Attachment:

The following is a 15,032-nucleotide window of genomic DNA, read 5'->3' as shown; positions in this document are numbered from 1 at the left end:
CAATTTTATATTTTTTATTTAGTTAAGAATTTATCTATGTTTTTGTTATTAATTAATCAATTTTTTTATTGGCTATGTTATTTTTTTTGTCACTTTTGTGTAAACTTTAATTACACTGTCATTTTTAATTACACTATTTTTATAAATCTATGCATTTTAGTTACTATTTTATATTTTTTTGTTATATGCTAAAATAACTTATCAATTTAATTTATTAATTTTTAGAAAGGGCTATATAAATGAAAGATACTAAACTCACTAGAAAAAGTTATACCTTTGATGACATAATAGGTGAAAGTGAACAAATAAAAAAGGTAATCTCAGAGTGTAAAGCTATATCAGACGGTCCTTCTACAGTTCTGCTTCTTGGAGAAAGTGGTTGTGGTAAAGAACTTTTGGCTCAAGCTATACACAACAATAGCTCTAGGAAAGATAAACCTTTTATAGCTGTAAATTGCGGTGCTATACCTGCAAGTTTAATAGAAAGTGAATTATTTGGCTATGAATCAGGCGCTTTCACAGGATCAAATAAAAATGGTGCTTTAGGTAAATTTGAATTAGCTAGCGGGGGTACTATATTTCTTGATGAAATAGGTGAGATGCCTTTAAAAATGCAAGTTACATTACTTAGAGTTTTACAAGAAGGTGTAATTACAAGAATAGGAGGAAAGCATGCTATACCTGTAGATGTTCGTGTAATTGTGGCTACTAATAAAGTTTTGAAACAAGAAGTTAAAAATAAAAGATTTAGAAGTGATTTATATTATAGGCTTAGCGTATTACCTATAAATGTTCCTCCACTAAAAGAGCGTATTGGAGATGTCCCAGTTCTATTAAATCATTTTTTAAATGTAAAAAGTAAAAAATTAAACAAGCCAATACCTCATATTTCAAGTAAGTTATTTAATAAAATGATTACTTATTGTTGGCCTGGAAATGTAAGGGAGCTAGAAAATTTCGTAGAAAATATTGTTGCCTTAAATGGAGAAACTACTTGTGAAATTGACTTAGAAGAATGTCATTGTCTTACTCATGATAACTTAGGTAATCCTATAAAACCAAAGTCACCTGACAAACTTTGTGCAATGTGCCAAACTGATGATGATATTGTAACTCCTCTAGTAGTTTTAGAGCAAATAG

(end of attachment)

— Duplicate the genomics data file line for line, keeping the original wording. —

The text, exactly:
The following is a 15,032-nucleotide window of genomic DNA, read 5'->3' as shown; positions in this document are numbered from 1 at the left end:
CAATTTTATATTTTTTATTTAGTTAAGAATTTATCTATGTTTTTGTTATTAATTAATCAATTTTTTTATTGGCTATGTTATTTTTTTTGTCACTTTTGTGTAAACTTTAATTACACTGTCATTTTTAATTACACTATTTTTATAAATCTATGCATTTTAGTTACTATTTTATATTTTTTTGTTATATGCTAAAATAACTTATCAATTTAATTTATTAATTTTTAGAAAGGGCTATATAAATGAAAGATACTAAACTCACTAGAAAAAGTTATACCTTTGATGACATAATAGGTGAAAGTGAACAAATAAAAAAGGTAATCTCAGAGTGTAAAGCTATATCAGACGGTCCTTCTACAGTTCTGCTTCTTGGAGAAAGTGGTTGTGGTAAAGAACTTTTGGCTCAAGCTATACACAACAATAGCTCTAGGAAAGATAAACCTTTTATAGCTGTAAATTGCGGTGCTATACCTGCAAGTTTAATAGAAAGTGAATTATTTGGCTATGAATCAGGCGCTTTCACAGGATCAAATAAAAATGGTGCTTTAGGTAAATTTGAATTAGCTAGCGGGGGTACTATATTTCTTGATGAAATAGGTGAGATGCCTTTAAAAATGCAAGTTACATTACTTAGAGTTTTACAAGAAGGTGTAATTACAAGAATAGGAGGAAAGCATGCTATACCTGTAGATGTTCGTGTAATTGTGGCTACTAATAAAGTTTTGAAACAAGAAGTTAAAAATAAAAGATTTAGAAGTGATTTATATTATAGGCTTAGCGTATTACCTATAAATGTTCCTCCACTAAAAGAGCGTATTGGAGATGTCCCAGTTCTATTAAATCATTTTTTAAATGTAAAAAGTAAAAAATTAAACAAGCCAATACCTCATATTTCAAGTAAGTTATTTAATAAAATGATTACTTATTGTTGGCCTGGAAATGTAAGGGAGCTAGAAAATTTCGTAGAAAATATTGTTGCCTTAAATGGAGAAACTACTTGTGAAATTGACTTAGAAGAATGTCATTGTCTTACTCATGATAACTTAGGTAATCCTATAAAACCAAAGTCACCTGACAAACTTTGTGCAATGTGCCAAACTGATGATGATATTGTAACTCCTCTAGTAGTTTTAGAGCAAATAG